Intermediate-Level Science Projects: Can You Be a Human Battery?
Can You Be a Human Battery?
The information presented here will give you a general idea of how to do the project, but doesn't walk you through all the steps as is done with the penny project. Don't forget that you'll need to follow the steps of the scientific method if you're going to work on one of these projects.
While the title of this science fair project sounds a little strange, it's actually pretty neat, and not difficult to do.
You'll need a piece of special equipment called a multimeter or a DC (direct current) microammeter. These measure electrical current in a circuit, and can be found at your local Radio Shack store for about $12.
In this experiment, you'll be your very own control. Your variables could be friends, or wet hands, or gloves, and so forth.
What you're trying to make happen is to have electrons travel through your body from one metal to the other. If you can do this, you're a human battery.
To do this, mount a piece of copper metal to a piece of wood, and a piece of aluminum metal to a different piece of wood. You can find these materials at a building supply store if they're not already in your garage.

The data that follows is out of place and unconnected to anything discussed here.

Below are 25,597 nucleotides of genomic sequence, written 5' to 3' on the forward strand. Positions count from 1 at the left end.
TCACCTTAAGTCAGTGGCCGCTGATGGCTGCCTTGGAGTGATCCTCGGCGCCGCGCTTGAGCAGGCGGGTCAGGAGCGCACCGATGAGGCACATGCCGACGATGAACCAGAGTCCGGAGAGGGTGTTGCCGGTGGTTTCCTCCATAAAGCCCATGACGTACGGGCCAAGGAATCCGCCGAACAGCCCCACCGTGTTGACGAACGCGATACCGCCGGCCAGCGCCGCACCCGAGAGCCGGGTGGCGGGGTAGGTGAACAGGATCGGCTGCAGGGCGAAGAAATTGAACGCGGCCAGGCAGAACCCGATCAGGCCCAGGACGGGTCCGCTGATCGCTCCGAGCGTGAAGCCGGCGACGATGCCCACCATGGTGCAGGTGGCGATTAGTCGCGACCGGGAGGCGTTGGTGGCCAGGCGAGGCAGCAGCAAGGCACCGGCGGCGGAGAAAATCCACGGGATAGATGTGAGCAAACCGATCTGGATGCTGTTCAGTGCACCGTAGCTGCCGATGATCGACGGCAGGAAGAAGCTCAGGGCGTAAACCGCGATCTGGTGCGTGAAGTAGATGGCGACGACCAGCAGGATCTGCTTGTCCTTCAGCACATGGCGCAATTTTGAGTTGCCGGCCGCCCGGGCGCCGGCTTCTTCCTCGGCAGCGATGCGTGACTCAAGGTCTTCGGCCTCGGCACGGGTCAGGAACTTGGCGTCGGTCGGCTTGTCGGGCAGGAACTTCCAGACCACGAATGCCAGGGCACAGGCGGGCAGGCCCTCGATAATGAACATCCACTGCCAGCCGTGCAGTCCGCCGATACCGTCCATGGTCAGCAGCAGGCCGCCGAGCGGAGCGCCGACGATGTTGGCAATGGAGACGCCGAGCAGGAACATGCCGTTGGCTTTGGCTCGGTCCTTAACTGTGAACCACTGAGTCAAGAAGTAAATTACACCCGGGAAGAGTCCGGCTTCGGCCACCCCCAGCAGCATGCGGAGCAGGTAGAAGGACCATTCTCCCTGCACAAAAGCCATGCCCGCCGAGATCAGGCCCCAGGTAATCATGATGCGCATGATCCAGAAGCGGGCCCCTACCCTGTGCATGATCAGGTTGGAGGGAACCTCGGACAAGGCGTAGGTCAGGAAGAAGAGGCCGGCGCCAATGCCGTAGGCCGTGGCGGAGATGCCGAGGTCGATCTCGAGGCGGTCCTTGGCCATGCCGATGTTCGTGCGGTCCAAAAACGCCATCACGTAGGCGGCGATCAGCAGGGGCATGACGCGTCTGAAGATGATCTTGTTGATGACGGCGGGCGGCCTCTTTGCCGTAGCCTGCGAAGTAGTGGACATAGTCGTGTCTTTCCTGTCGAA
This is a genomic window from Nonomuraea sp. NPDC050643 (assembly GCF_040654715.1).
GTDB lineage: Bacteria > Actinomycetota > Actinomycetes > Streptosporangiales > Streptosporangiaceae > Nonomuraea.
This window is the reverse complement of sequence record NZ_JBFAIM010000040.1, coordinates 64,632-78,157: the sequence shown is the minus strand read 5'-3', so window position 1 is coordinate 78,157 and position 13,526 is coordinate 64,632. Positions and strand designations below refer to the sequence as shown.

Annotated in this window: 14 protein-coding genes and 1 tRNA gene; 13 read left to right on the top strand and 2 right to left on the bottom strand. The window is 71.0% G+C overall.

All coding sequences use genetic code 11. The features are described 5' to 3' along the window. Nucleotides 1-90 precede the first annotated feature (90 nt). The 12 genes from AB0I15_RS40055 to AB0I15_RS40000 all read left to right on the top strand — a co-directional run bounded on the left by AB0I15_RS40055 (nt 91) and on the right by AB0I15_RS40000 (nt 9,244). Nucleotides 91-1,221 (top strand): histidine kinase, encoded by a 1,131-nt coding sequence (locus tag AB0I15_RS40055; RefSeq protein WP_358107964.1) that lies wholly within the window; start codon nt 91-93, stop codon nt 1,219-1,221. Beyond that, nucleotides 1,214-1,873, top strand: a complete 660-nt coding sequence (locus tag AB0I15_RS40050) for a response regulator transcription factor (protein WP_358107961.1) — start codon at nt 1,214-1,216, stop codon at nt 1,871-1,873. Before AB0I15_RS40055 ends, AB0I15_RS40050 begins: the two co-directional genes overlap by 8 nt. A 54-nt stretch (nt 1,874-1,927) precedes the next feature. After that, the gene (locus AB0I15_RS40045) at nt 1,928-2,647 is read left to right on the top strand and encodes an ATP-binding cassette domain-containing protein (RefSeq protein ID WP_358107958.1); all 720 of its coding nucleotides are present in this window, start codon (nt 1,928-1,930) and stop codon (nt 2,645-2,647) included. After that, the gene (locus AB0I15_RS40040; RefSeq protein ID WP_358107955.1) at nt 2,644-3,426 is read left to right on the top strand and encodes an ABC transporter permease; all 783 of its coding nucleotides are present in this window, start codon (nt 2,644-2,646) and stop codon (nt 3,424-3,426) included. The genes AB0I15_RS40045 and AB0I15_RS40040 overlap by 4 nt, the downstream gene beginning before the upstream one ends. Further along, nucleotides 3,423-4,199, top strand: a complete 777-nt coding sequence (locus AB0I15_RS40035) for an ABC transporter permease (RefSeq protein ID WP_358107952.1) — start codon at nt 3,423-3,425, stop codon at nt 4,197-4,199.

Connect one end of the multimeter to the copper, and the other to the aluminum.
The chemical reaction that allows electrons to flow from the copper to the aluminum can't occur without an acidic solution, such as that found in a battery. In this experiment, you're providing the solution, therefore serving as the battery.
Your role in this experiment is to complete the electrical circuit from one metal to the other. By placing one hand on the copper and the other on the aluminum, the slightly acidic sweat on your hands provides the correct medium for this reaction to occur. You should see an electric current register on the multimeter. If you don't, reverse the connections and try it again.
Experiment a little bit now to find out how the current changes if you wet your hands before placing them on the metal. Doing so decreases the resistance to the flow of the electricity, causing the reading on the multimeter to be higher. You also can find out whether your friends or family members are better electrical conductors than you are.
Excerpted from The Complete Idiot's Guide to Science Fair Projects 2003 by Nancy K. O'Leary and Susan Shelly. All rights reserved including the right of reproduction in whole or in part in any form. Used by arrangement with Alpha Books, a member of Penguin Group (USA) Inc.